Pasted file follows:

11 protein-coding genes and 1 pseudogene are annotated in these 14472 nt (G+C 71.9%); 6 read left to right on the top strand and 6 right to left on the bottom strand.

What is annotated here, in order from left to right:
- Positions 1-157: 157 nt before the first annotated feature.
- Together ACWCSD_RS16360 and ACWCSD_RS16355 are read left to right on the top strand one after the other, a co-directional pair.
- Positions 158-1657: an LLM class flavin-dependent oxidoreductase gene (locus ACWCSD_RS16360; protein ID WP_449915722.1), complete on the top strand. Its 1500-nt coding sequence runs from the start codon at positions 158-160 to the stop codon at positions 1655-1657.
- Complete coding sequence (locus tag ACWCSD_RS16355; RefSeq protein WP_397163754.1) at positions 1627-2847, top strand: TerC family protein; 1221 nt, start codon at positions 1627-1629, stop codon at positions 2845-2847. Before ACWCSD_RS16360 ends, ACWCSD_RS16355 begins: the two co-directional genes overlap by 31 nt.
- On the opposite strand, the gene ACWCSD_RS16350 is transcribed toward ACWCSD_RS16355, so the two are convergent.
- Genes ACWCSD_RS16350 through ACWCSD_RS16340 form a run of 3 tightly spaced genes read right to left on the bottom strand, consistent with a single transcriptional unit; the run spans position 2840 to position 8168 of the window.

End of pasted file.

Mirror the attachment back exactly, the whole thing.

11 protein-coding genes and 1 pseudogene are annotated in these 14472 nt (G+C 71.9%); 6 read left to right on the top strand and 6 right to left on the bottom strand.

What is annotated here, in order from left to right:
- Positions 1-157: 157 nt before the first annotated feature.
- Together ACWCSD_RS16360 and ACWCSD_RS16355 are read left to right on the top strand one after the other, a co-directional pair.
- Positions 158-1657: an LLM class flavin-dependent oxidoreductase gene (locus ACWCSD_RS16360; protein ID WP_449915722.1), complete on the top strand. Its 1500-nt coding sequence runs from the start codon at positions 158-160 to the stop codon at positions 1655-1657.
- Complete coding sequence (locus tag ACWCSD_RS16355; RefSeq protein WP_397163754.1) at positions 1627-2847, top strand: TerC family protein; 1221 nt, start codon at positions 1627-1629, stop codon at positions 2845-2847. Before ACWCSD_RS16360 ends, ACWCSD_RS16355 begins: the two co-directional genes overlap by 31 nt.
- On the opposite strand, the gene ACWCSD_RS16350 is transcribed toward ACWCSD_RS16355, so the two are convergent.
- Genes ACWCSD_RS16350 through ACWCSD_RS16340 form a run of 3 tightly spaced genes read right to left on the bottom strand, consistent with a single transcriptional unit; the run spans position 2840 to position 8168 of the window.